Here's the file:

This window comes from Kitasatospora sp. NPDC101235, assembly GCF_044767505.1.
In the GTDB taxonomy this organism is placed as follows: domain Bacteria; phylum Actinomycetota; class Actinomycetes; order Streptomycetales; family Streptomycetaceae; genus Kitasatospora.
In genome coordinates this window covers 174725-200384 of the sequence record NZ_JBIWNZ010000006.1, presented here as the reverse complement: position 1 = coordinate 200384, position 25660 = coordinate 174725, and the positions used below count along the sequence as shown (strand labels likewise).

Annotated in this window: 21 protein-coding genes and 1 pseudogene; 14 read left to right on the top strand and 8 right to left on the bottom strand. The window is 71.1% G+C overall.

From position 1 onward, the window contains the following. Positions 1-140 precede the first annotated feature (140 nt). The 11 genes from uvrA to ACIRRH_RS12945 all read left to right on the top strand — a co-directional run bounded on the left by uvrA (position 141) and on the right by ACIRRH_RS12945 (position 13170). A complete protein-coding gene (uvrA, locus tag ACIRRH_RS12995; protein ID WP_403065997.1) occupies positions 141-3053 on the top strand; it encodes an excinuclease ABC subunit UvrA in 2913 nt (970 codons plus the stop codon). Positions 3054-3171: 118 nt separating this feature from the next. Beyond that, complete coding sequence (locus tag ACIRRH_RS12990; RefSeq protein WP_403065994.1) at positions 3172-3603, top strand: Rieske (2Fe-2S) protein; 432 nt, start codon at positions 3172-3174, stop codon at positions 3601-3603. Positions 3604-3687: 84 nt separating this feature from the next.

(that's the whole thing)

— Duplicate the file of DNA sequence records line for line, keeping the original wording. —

This window comes from Kitasatospora sp. NPDC101235, assembly GCF_044767505.1.
In the GTDB taxonomy this organism is placed as follows: domain Bacteria; phylum Actinomycetota; class Actinomycetes; order Streptomycetales; family Streptomycetaceae; genus Kitasatospora.
In genome coordinates this window covers 174725-200384 of the sequence record NZ_JBIWNZ010000006.1, presented here as the reverse complement: position 1 = coordinate 200384, position 25660 = coordinate 174725, and the positions used below count along the sequence as shown (strand labels likewise).

Annotated in this window: 21 protein-coding genes and 1 pseudogene; 14 read left to right on the top strand and 8 right to left on the bottom strand. The window is 71.1% G+C overall.

From position 1 onward, the window contains the following. Positions 1-140 precede the first annotated feature (140 nt). The 11 genes from uvrA to ACIRRH_RS12945 all read left to right on the top strand — a co-directional run bounded on the left by uvrA (position 141) and on the right by ACIRRH_RS12945 (position 13170). A complete protein-coding gene (uvrA, locus tag ACIRRH_RS12995; protein ID WP_403065997.1) occupies positions 141-3053 on the top strand; it encodes an excinuclease ABC subunit UvrA in 2913 nt (970 codons plus the stop codon). Positions 3054-3171: 118 nt separating this feature from the next. Beyond that, complete coding sequence (locus tag ACIRRH_RS12990; RefSeq protein WP_403065994.1) at positions 3172-3603, top strand: Rieske (2Fe-2S) protein; 432 nt, start codon at positions 3172-3174, stop codon at positions 3601-3603. Positions 3604-3687: 84 nt separating this feature from the next.